Leon Lederman: Murray Gell-Mann? He was an instructor at Columbia. He came through for about a year at that time. He was a delightful guy to talk to. If he's not the most productive guy of his particular generation, he's probably the prime candidate. The number of breakthroughs that he made has been a tremendous stimulation to the field. You have to have guys like that. You can't say he was the best, but he was certainly, among the most productive physicists in our field.

I gather you have strong feelings about the development of atomic weapons and defense technology. Can you share some of that with us?

Leon Lederman Interview Photo
Leon Lederman: I was not involved in the Manhattan project, the development of the atomic bomb. I was in the army, and I was working on radar, which is a different subject. The interesting thing is that after the bomb, in spite of the fact that many scientists did not want to use it, scientists felt a tremendous burden of responsibility to maintain communications with the government, and maintain an interest in it.

Charlie Townes invited me to join a group of physical scientists who were advising the government on scientific matters. There's always a problem when you get into high technology and advanced science with an impact on war and peace. I'll give you an example. Suppose the President of the United States wants to know whether to build some complex airplane. Who can he ask? The air force, their experts on airplanes? He can ask the manufacturers, they're experts on airplanes. Who else can he ask?

Physical scientists, or scientists in general, may not know anything about airplanes, but they have the knack and the training to find out very quickly about the technical issues. So this group advised the government on technical issues, and we were ready to address problems that the President wanted solved. I spent ten years working on that.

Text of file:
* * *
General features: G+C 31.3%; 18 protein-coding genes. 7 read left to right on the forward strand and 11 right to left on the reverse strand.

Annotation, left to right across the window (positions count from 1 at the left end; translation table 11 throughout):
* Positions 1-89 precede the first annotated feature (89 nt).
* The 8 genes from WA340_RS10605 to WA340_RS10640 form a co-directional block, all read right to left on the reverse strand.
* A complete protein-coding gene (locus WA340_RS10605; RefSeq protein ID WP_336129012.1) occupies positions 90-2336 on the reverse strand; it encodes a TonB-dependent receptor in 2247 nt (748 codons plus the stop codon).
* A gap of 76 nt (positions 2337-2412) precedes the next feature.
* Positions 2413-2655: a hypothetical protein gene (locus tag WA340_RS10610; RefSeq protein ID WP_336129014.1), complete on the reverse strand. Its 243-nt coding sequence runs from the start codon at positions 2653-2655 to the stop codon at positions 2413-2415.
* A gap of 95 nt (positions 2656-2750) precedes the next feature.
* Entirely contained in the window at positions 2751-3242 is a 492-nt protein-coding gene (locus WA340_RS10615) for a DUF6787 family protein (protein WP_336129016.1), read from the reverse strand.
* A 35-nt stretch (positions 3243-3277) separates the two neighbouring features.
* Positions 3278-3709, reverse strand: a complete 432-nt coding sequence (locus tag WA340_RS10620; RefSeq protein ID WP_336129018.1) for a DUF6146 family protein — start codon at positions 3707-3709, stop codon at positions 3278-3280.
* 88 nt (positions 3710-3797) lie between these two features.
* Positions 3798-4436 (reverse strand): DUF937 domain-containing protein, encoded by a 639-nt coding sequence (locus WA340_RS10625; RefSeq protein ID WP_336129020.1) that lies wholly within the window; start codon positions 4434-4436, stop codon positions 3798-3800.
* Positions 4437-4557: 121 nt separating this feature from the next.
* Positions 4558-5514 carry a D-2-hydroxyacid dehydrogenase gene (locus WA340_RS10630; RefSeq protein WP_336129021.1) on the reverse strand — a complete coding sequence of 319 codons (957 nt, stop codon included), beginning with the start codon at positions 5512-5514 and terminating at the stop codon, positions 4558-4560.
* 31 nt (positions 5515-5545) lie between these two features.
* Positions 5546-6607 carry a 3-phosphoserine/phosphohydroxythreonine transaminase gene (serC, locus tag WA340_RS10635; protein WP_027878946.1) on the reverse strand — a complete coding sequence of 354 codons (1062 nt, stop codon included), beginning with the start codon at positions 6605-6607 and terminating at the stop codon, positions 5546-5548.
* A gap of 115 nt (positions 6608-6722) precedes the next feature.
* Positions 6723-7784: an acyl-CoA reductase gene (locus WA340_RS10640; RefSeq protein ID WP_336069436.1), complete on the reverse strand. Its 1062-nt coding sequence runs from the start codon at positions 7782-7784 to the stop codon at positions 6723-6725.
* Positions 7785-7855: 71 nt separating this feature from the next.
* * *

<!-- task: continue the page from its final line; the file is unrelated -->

Leon Lederman Interview Photo
But I think we're in a different period now. Fundamentally, the scene was set by President Eisenhower in his famous retiring address. Eisenhower warned us about what he called "the military-industrial complex," where huge sums of money have created an entity which wants to continue spending huge sums of money. I think that's what we have to be concerned about as we face a future with totally changed circumstances.

We see the former Soviet Union demolished in many ways. There are still lots of dangers ahead of us, problems of terrorism, of Husseins, and Qadafis that we have to be concerned about. We still haven't dismantled a huge number of weapons. Still, the threat has changed dramatically, but our military budget hasn't changed at all. Imperceptibly. That's a problem Americans have to face in view of all the different needs for education, for science, for rehabilitation a crumbling infrastructure. We've got problems.

What makes a great scientist? What are the qualities that go into success in your field?

Leon Lederman: You have to be arrogant, in a sense, because you're trying to answer very deep questions. You need a certain amount of self-confidence. That's a kinder, gentler word than arrogance. Of course, you've got to have analytical abilities, or experimental abilities, or creativity. Creativity is an interesting quality, because generally it peaks very early in a person's life, and begins to fade away.